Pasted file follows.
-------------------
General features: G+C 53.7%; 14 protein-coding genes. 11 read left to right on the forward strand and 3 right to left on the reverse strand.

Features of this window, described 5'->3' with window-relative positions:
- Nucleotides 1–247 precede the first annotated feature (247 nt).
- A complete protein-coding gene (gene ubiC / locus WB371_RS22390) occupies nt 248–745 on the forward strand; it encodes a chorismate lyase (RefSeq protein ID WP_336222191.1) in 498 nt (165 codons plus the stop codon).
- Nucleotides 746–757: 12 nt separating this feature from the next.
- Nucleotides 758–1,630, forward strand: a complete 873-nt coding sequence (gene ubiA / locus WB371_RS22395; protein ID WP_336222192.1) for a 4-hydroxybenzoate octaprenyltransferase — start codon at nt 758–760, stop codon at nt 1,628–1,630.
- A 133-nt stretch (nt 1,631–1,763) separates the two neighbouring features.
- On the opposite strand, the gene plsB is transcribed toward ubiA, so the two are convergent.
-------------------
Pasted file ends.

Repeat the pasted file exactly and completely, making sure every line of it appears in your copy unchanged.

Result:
General features: G+C 53.7%; 14 protein-coding genes. 11 read left to right on the forward strand and 3 right to left on the reverse strand.

Features of this window, described 5'->3' with window-relative positions:
- Nucleotides 1–247 precede the first annotated feature (247 nt).
- A complete protein-coding gene (gene ubiC / locus WB371_RS22390) occupies nt 248–745 on the forward strand; it encodes a chorismate lyase (RefSeq protein ID WP_336222191.1) in 498 nt (165 codons plus the stop codon).
- Nucleotides 746–757: 12 nt separating this feature from the next.
- Nucleotides 758–1,630, forward strand: a complete 873-nt coding sequence (gene ubiA / locus WB371_RS22395; protein ID WP_336222192.1) for a 4-hydroxybenzoate octaprenyltransferase — start codon at nt 758–760, stop codon at nt 1,628–1,630.
- A 133-nt stretch (nt 1,631–1,763) separates the two neighbouring features.
- On the opposite strand, the gene plsB is transcribed toward ubiA, so the two are convergent.